New York's U.S. senators are urging the Federal Emergency Management Agency to reconsider its decision to deny aid for 15 counties affected by flooding and severe storms last summer.
U.S. Sens. Kirsten Gillibrand and Chuck Schumer wrote a letter to FEMA Administrator Brock Long requesting a reversal.
AUBURN — Cayuga County thinks the Federal Emergency Management Agency was wrong to dismiss a…
The state applied for a disaster declaration after the storms caused millions of dollars in damages. Broome, Cayuga, Cortland, Essex, Franklin, Herkimer, Madison, Oneida, Onondaga, Rensselaer, St. Lawrence, Tioga, Warren, Washington and Wyoming counties would have been covered by the disaster request.
In Cayuga County, the flooding and storms caused nearly $4 million in damage.
Gillibrand, D-N.Y., and Schumer, D-N.Y., said the damage in Wyoming County was 19 times higher than its per capita threshold to be eligible for FEMA aid. Cayuga County's assessment was 13 times higher than its threshold. Not only did several counties exceed their per capita thresholds, but the state also exceeded its damage threshold.
Despite the significant damage reported in multiple counties, FEMA denied the state's application for disaster declaration. The state appealed the decision, but FEMA again denied the request.
FEMA denied the disaster request, according to Gillibrand and Schumer, because the storms were separate incidents instead of a single event. The senators noted that there isn't a provision in federal law requiring that a disaster declaration must be linked to a single storm.
As an example, the senators cited disaster requests that were granted to Arkansas and Missouri last year for separate severe storms that occurred over multiple weeks.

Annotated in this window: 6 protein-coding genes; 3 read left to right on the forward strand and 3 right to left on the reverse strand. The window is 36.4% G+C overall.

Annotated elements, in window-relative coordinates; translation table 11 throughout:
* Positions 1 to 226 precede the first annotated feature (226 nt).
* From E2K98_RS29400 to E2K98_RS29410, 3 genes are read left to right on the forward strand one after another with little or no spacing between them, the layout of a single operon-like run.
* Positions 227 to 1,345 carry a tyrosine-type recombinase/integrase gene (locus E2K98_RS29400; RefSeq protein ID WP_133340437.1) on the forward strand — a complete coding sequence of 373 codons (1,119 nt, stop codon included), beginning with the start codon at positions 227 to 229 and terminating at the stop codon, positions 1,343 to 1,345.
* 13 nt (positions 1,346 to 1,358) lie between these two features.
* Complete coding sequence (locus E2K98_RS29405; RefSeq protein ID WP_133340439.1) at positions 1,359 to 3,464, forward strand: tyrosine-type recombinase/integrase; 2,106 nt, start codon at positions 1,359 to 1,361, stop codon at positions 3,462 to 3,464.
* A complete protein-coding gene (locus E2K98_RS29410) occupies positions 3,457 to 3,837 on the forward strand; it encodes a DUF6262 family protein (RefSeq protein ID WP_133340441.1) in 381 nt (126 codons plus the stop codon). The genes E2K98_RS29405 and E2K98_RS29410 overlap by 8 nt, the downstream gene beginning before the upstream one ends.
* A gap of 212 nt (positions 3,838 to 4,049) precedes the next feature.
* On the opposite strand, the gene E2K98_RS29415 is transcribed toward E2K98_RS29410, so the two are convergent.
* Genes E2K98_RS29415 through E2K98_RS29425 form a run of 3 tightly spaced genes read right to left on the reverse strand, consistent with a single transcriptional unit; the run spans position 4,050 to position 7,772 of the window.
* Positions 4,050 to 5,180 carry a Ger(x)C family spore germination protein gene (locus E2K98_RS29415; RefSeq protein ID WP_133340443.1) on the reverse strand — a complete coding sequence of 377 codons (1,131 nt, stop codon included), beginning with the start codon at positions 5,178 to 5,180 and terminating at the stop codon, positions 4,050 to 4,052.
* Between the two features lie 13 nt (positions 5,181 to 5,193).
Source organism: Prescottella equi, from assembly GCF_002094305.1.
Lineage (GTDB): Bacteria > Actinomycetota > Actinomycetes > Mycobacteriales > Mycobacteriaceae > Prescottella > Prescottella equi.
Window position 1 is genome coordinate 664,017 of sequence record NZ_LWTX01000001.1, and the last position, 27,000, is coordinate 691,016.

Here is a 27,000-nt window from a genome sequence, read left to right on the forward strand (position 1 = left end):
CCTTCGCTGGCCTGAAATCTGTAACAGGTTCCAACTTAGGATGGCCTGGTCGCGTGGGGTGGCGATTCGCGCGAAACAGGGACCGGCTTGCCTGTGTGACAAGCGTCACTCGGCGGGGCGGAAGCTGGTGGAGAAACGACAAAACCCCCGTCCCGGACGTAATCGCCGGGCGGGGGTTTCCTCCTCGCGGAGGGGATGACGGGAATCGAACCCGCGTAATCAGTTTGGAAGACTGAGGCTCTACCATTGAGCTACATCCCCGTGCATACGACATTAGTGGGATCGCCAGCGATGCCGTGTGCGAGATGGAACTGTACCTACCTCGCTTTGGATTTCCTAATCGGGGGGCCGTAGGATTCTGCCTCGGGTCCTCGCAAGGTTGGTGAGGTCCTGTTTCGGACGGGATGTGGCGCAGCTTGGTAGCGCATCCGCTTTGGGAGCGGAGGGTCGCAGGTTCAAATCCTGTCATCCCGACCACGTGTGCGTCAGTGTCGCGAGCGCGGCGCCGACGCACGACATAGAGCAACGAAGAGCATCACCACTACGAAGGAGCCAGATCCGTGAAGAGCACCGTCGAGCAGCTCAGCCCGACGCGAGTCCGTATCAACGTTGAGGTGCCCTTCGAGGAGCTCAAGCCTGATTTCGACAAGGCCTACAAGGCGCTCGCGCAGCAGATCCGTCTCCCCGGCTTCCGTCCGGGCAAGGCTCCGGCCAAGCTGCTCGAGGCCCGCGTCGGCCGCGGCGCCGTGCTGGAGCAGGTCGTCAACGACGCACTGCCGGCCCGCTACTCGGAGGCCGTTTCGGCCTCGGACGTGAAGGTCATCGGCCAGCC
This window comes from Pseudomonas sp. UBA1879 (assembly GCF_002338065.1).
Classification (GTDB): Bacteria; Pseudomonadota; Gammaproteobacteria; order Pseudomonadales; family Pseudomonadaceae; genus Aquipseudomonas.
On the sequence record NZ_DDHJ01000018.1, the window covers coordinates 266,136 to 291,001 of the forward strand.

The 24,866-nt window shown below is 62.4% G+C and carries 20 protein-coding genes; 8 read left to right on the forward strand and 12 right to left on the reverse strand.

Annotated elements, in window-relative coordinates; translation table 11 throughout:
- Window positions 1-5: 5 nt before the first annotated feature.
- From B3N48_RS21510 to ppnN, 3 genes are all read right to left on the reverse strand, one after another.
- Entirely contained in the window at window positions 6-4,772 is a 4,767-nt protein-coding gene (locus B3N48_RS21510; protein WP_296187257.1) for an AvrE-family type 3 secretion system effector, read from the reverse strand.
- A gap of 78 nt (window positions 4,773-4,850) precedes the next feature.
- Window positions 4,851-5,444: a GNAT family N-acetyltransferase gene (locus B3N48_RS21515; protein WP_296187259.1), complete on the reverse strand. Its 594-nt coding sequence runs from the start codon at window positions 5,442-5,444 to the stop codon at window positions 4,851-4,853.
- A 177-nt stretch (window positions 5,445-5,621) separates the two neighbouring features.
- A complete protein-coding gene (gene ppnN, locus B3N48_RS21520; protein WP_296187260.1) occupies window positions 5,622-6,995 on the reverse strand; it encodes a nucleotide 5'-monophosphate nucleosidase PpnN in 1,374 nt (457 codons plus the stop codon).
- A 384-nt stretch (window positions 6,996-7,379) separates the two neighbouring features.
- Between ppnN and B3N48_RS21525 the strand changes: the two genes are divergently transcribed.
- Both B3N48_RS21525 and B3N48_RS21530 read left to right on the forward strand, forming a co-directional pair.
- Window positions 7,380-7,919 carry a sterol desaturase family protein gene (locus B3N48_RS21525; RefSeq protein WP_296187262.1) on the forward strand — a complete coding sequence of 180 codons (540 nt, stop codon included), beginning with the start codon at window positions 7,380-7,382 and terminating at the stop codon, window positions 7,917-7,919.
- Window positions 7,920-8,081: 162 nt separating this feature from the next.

"It is impractical to expect state and local governments to plan and budget for the impacts of a series of extreme weather events lasting 25 days," the senators wrote in their letter to Long. "Thus we implore you to give New Yorkers the same courtesy as other communities who have experienced similar storms and help relieve some of the financial burden unexpectedly placed on these economically challenged counties."
Gillibrand and Schumer added, "If that is not possible, we urge you to visit these counties and explain to residents why their county is not eligible for the same level of federal assistance other counties received this year."
The affected counties is eligible for some federal aid. The Small Business Administration approved a disaster declaration for the 15 counties and made low-interest loans available for businesses and homeowners.
But local governments aren't eligible for funding through the SBA program. If the FEMA disaster declaration was approved, local municipalities could receive aid to make repairs or rebuild critical infrastructure.